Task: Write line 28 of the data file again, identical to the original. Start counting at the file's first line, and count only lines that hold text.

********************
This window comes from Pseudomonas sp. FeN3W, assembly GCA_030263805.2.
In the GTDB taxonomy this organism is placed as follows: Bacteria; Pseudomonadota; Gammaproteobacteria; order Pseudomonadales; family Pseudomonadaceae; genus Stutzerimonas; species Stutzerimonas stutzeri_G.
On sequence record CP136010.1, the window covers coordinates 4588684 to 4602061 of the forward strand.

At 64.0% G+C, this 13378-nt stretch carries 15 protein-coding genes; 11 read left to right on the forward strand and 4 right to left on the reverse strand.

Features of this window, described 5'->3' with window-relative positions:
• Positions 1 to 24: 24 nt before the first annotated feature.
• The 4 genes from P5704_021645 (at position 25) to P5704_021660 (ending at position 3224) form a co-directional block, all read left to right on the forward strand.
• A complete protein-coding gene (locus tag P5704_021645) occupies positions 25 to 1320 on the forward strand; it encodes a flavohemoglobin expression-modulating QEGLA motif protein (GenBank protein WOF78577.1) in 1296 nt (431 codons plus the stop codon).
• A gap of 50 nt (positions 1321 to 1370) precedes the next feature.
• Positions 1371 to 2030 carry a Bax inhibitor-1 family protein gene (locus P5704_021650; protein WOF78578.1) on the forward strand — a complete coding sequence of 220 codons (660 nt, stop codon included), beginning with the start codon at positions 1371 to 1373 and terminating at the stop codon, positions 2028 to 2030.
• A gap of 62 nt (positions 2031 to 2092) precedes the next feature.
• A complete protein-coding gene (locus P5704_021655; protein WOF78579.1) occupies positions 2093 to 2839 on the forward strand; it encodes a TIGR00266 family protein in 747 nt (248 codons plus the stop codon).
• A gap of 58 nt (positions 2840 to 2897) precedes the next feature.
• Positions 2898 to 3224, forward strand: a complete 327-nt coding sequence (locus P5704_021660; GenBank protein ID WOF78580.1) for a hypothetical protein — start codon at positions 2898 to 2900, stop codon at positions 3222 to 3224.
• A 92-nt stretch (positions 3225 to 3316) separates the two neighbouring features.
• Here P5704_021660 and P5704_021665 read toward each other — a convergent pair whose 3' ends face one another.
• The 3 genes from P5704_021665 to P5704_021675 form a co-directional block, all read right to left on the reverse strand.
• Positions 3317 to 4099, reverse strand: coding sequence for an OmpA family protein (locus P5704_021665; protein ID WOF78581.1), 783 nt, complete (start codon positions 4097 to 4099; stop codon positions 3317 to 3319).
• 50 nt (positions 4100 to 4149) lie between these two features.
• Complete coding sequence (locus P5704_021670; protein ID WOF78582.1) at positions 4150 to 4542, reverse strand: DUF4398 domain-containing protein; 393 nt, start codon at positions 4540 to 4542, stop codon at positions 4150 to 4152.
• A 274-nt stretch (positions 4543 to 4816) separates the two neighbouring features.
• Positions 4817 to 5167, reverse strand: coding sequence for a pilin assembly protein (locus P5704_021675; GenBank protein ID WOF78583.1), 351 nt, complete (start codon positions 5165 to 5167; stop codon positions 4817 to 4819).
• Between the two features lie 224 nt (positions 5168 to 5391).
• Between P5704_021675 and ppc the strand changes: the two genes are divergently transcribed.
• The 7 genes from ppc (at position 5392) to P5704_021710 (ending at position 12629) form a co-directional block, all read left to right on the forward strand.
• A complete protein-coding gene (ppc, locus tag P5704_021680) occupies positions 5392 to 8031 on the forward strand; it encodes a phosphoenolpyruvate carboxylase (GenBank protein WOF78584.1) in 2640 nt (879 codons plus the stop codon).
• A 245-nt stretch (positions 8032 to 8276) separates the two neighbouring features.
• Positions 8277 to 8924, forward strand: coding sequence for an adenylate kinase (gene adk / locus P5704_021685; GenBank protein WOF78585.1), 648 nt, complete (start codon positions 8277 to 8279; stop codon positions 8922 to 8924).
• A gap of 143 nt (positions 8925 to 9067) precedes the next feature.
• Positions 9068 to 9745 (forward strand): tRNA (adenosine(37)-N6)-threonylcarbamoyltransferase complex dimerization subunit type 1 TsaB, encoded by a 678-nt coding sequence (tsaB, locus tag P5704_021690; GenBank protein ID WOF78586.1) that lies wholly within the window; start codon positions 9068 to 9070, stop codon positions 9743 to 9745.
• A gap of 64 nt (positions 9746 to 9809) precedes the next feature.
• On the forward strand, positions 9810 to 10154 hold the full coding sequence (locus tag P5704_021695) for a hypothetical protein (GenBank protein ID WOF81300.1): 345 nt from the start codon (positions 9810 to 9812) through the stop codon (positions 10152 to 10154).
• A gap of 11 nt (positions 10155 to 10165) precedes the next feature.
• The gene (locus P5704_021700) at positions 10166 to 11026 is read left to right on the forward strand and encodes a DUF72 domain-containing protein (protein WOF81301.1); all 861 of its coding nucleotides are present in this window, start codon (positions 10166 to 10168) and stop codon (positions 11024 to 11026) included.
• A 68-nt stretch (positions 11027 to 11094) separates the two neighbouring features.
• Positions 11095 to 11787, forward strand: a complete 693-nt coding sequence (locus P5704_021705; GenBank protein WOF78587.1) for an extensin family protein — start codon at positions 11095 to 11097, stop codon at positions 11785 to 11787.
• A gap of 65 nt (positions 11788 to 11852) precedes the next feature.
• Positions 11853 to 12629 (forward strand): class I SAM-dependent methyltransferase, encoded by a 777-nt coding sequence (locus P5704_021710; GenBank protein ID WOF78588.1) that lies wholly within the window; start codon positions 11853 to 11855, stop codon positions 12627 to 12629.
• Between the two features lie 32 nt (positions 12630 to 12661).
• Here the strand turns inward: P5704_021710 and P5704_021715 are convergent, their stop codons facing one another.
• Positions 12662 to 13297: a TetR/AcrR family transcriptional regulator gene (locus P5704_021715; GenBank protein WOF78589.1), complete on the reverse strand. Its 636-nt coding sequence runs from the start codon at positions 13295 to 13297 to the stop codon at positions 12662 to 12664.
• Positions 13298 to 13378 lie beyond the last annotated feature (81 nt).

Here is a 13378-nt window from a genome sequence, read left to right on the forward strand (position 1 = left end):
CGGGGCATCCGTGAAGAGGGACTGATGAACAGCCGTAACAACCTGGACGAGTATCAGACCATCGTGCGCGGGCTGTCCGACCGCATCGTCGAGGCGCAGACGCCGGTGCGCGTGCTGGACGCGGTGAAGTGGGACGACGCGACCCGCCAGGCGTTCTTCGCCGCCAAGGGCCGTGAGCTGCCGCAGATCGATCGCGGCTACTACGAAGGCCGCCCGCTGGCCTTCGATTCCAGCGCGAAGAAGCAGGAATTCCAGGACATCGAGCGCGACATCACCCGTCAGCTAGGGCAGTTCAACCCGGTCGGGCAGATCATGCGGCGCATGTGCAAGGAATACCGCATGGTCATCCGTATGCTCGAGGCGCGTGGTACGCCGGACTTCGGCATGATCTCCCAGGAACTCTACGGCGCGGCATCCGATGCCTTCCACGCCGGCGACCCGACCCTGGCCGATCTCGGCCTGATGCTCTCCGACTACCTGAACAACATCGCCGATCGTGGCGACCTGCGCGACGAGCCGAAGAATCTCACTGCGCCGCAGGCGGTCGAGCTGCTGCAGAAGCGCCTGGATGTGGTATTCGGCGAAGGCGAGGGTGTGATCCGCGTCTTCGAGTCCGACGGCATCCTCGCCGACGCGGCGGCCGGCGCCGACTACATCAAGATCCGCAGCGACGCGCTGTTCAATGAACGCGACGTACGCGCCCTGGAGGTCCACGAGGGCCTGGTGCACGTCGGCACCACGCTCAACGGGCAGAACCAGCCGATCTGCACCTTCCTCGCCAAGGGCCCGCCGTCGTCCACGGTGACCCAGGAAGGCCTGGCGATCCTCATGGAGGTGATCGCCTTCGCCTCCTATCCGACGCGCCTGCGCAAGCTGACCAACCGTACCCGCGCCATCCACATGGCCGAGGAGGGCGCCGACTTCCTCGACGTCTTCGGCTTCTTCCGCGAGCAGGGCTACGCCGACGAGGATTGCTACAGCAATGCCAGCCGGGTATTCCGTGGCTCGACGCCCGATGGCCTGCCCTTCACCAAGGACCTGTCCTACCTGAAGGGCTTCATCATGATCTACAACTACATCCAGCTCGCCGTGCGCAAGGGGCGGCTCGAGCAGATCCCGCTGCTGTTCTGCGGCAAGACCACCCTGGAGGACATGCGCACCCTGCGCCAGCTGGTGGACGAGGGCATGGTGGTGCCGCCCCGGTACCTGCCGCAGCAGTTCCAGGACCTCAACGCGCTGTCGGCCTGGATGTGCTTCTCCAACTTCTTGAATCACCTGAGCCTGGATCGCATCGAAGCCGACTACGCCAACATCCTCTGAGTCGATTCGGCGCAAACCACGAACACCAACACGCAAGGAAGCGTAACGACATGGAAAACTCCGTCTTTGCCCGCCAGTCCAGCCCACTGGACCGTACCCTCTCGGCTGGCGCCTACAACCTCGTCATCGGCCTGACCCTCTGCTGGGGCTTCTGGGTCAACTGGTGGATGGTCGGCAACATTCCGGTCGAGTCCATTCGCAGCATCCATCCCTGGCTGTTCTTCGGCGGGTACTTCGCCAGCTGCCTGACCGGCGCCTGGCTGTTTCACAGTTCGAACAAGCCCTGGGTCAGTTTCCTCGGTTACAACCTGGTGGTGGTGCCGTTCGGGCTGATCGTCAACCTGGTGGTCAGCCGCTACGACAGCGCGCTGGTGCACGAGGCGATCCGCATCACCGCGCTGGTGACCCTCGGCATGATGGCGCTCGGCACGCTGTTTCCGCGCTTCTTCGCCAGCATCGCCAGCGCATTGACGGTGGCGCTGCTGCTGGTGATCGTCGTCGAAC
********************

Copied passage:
• Positions 8277 to 8924, forward strand: coding sequence for an adenylate kinase (gene adk / locus P5704_021685; GenBank protein WOF78585.1), 648 nt, complete (start codon positions 8277 to 8279; stop codon positions 8922 to 8924).